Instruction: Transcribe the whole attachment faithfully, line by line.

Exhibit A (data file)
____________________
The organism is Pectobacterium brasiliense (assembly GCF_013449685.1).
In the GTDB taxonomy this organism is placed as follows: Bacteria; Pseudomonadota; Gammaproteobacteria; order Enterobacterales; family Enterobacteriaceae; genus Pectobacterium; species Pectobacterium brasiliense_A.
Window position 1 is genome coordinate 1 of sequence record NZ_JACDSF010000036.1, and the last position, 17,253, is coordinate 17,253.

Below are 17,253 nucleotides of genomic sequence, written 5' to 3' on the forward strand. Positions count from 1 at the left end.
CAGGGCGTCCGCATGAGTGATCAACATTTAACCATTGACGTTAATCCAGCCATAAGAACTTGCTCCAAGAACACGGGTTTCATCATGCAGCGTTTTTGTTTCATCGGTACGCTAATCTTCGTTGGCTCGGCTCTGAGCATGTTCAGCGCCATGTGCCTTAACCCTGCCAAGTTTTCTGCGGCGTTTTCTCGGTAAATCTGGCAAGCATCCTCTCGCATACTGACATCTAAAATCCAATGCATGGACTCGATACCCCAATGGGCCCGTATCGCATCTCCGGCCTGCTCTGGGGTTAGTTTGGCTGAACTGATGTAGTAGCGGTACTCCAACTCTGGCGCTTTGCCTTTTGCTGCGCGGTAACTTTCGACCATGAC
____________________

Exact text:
The organism is Pectobacterium brasiliense (assembly GCF_013449685.1).
In the GTDB taxonomy this organism is placed as follows: Bacteria; Pseudomonadota; Gammaproteobacteria; order Enterobacterales; family Enterobacteriaceae; genus Pectobacterium; species Pectobacterium brasiliense_A.
Window position 1 is genome coordinate 1 of sequence record NZ_JACDSF010000036.1, and the last position, 17,253, is coordinate 17,253.

Below are 17,253 nucleotides of genomic sequence, written 5' to 3' on the forward strand. Positions count from 1 at the left end.
CAGGGCGTCCGCATGAGTGATCAACATTTAACCATTGACGTTAATCCAGCCATAAGAACTTGCTCCAAGAACACGGGTTTCATCATGCAGCGTTTTTGTTTCATCGGTACGCTAATCTTCGTTGGCTCGGCTCTGAGCATGTTCAGCGCCATGTGCCTTAACCCTGCCAAGTTTTCTGCGGCGTTTTCTCGGTAAATCTGGCAAGCATCCTCTCGCATACTGACATCTAAAATCCAATGCATGGACTCGATACCCCAATGGGCCCGTATCGCATCTCCGGCCTGCTCTGGGGTTAGTTTGGCTGAACTGATGTAGTAGCGGTACTCCAACTCTGGCGCTTTGCCTTTTGCTGCGCGGTAACTTTCGACCATGAC